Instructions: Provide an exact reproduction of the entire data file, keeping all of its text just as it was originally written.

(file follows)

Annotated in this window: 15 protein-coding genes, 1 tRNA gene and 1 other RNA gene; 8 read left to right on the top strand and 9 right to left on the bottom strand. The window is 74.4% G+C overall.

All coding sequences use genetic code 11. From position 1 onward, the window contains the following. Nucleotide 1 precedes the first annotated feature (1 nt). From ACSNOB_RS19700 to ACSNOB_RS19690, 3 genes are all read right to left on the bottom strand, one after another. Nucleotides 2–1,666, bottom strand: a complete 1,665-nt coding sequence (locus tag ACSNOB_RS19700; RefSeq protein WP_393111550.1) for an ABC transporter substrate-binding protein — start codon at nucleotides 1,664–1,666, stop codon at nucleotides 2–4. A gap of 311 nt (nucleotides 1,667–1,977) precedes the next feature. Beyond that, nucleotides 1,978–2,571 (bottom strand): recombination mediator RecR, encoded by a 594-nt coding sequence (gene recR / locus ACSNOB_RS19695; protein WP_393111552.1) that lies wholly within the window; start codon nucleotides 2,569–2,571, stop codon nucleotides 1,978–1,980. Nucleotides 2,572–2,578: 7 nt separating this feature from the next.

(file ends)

Annotated in this window: 15 protein-coding genes, 1 tRNA gene and 1 other RNA gene; 8 read left to right on the top strand and 9 right to left on the bottom strand. The window is 74.4% G+C overall.

All coding sequences use genetic code 11. From position 1 onward, the window contains the following. Nucleotide 1 precedes the first annotated feature (1 nt). From ACSNOB_RS19700 to ACSNOB_RS19690, 3 genes are all read right to left on the bottom strand, one after another. Nucleotides 2–1,666, bottom strand: a complete 1,665-nt coding sequence (locus tag ACSNOB_RS19700; RefSeq protein WP_393111550.1) for an ABC transporter substrate-binding protein — start codon at nucleotides 1,664–1,666, stop codon at nucleotides 2–4. A gap of 311 nt (nucleotides 1,667–1,977) precedes the next feature. Beyond that, nucleotides 1,978–2,571 (bottom strand): recombination mediator RecR, encoded by a 594-nt coding sequence (gene recR / locus ACSNOB_RS19695; protein WP_393111552.1) that lies wholly within the window; start codon nucleotides 2,569–2,571, stop codon nucleotides 1,978–1,980. Nucleotides 2,572–2,578: 7 nt separating this feature from the next.